For American parents struggling with our country’s skimpy maternity leave situation, the thought of paid paternity leave seems like a pipe dream. But not in Sweden, which is now considering extending its already most-generous-in-the-world paternity leave policy.
The debate within the Swedish government, highlighted in The Wall Street Journal, is over whether to lengthen the minimum required paternity leave from two to three months. Under the current policy, fathers are able to take up to 240 days of paid leave but must take at least two months to get government benefits. During leave, the government pays 80% of a parent’s salary, with a cap of $65,000, for thirteen months. Compare that with the 12 weeks of unpaid leave that US fathers can take under the Family and Medical Leave Act (FMLA).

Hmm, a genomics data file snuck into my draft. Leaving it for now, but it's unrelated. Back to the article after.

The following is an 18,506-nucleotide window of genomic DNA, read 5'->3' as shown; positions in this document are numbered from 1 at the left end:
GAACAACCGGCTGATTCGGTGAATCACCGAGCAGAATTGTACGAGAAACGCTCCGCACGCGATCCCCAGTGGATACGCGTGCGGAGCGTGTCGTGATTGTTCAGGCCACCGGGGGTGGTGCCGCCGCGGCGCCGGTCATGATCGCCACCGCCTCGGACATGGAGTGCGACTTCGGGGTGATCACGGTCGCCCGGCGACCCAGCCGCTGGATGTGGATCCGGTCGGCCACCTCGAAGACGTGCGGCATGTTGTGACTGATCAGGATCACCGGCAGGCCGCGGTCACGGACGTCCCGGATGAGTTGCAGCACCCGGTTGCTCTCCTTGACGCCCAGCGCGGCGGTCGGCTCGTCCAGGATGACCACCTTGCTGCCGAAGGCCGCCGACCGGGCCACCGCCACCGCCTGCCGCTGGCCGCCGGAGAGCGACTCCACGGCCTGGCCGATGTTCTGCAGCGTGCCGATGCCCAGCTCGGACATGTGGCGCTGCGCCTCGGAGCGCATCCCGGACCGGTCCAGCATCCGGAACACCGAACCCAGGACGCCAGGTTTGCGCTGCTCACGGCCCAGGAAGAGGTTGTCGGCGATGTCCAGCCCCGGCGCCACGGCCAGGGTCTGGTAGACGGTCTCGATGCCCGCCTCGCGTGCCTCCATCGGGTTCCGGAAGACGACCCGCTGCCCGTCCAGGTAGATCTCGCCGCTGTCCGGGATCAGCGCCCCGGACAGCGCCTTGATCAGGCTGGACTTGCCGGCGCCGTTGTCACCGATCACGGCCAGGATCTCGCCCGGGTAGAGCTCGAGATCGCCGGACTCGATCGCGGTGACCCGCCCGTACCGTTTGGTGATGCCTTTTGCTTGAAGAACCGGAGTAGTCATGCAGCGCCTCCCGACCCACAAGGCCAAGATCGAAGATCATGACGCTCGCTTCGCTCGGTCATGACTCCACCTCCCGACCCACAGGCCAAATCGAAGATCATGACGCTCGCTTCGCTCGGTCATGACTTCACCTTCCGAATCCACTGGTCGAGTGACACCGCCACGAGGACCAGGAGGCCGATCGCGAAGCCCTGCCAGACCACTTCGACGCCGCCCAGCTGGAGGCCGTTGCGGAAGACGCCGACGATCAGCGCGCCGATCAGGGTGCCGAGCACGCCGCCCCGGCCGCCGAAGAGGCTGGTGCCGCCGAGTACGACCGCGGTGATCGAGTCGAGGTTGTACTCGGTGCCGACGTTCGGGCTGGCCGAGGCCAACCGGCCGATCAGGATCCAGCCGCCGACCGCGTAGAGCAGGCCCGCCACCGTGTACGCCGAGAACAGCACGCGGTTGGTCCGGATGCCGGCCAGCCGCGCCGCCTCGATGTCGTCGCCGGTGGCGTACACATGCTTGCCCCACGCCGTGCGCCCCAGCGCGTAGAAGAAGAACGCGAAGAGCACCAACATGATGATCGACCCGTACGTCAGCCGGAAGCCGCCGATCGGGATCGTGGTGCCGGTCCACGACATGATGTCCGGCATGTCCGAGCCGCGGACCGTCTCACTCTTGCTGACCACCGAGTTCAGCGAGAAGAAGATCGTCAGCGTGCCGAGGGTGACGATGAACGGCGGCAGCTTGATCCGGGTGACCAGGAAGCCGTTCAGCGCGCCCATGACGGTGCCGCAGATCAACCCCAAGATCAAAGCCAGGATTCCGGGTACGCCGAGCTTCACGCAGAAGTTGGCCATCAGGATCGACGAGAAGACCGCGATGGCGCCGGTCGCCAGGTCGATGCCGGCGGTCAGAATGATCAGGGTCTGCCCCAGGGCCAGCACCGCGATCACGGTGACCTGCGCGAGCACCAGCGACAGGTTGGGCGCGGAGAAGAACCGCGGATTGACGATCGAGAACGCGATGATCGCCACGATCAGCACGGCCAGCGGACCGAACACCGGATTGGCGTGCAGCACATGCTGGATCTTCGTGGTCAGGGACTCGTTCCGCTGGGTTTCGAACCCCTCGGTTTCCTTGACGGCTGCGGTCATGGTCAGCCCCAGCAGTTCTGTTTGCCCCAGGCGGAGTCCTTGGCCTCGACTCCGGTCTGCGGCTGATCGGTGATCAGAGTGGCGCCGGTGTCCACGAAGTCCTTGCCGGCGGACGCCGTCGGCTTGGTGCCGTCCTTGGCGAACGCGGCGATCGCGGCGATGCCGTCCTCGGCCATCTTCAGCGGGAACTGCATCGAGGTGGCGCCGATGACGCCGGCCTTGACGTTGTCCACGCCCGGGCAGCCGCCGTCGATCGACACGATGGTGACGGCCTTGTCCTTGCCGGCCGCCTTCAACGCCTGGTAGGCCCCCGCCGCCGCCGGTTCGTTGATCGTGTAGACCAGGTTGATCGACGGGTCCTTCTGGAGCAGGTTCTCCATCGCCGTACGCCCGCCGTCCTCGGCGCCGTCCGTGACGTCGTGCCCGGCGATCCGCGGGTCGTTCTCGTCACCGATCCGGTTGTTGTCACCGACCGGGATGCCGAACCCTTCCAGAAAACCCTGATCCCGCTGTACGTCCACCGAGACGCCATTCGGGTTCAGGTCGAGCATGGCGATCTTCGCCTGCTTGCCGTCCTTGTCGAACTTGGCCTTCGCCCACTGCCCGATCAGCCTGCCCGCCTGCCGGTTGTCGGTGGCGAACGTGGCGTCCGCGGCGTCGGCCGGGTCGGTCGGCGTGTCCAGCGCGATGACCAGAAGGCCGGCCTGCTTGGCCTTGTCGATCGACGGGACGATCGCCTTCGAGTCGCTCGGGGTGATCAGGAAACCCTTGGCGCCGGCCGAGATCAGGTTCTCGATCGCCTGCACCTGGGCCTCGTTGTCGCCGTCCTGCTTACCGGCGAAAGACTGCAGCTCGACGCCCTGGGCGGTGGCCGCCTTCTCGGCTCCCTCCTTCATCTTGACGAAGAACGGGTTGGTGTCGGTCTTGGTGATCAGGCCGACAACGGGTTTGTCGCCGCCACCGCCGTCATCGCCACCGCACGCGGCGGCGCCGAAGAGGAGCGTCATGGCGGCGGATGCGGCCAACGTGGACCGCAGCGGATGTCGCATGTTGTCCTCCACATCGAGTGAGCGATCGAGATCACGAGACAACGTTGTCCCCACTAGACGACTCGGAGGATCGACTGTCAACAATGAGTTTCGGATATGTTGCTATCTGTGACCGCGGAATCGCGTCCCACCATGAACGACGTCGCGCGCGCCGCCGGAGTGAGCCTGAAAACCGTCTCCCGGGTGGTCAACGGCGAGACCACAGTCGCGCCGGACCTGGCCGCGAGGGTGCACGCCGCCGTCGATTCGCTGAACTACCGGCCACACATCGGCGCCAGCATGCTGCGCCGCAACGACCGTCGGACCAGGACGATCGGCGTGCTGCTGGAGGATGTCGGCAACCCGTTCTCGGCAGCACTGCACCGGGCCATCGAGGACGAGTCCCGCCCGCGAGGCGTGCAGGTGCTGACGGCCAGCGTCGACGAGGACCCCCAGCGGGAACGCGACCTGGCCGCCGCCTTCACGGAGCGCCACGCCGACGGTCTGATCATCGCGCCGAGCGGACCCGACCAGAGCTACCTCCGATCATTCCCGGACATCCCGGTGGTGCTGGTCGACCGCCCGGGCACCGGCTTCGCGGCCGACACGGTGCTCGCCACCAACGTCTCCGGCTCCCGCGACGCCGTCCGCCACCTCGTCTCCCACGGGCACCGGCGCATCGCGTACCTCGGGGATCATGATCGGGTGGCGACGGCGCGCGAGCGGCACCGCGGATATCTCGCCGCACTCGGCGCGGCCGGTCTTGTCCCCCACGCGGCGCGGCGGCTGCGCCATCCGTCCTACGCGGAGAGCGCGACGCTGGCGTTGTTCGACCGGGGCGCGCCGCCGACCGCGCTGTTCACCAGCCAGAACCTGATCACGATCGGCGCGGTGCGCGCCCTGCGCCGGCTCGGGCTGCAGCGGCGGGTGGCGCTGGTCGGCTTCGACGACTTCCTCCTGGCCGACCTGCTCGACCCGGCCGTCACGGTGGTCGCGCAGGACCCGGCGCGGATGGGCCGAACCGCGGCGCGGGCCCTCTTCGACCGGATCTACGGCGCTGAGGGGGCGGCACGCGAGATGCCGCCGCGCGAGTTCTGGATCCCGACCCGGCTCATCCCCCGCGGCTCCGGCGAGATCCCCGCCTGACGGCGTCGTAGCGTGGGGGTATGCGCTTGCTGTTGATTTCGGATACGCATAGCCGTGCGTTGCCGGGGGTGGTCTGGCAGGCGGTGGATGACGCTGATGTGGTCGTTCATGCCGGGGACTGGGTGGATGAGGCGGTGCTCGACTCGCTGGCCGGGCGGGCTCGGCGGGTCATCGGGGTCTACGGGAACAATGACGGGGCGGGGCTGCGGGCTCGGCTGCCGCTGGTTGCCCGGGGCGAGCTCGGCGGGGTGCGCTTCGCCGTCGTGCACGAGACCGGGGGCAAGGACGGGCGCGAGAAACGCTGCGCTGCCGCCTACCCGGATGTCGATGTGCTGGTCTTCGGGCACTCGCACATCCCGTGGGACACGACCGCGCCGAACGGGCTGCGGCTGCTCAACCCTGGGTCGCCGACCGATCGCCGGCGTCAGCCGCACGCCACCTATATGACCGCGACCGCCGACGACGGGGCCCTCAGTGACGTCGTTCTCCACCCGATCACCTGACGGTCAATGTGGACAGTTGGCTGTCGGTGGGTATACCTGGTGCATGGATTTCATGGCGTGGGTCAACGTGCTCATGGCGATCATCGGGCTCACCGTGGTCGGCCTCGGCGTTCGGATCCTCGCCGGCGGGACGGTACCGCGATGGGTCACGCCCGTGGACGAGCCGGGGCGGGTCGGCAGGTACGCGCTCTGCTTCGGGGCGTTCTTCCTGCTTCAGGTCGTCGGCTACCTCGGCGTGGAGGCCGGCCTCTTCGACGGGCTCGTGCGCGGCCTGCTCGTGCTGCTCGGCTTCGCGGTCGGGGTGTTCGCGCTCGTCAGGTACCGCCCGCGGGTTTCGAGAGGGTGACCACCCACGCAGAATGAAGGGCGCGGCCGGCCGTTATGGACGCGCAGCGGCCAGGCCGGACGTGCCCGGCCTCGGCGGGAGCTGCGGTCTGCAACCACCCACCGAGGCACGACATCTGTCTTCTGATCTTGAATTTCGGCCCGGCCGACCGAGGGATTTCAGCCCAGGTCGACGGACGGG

While the proposal to extend the minimum required leave was initially rejected, parliament members are rallying in support of the extension. However, critics oppose government involvement in designating the amount of time that fathers must stay home, asserting that this type of decision should be left up to each individual family.
However way you look at it, it seems like new parents in Sweden have it pretty good. While this generosity does not come without a price (public spending was estimated to be $3.7 billion in 2007), the increased support is a testament to the value that Sweden places on the home and family unit.
Dads, did you take paternity leave? Would you take three month if it were offered? Leave a comment.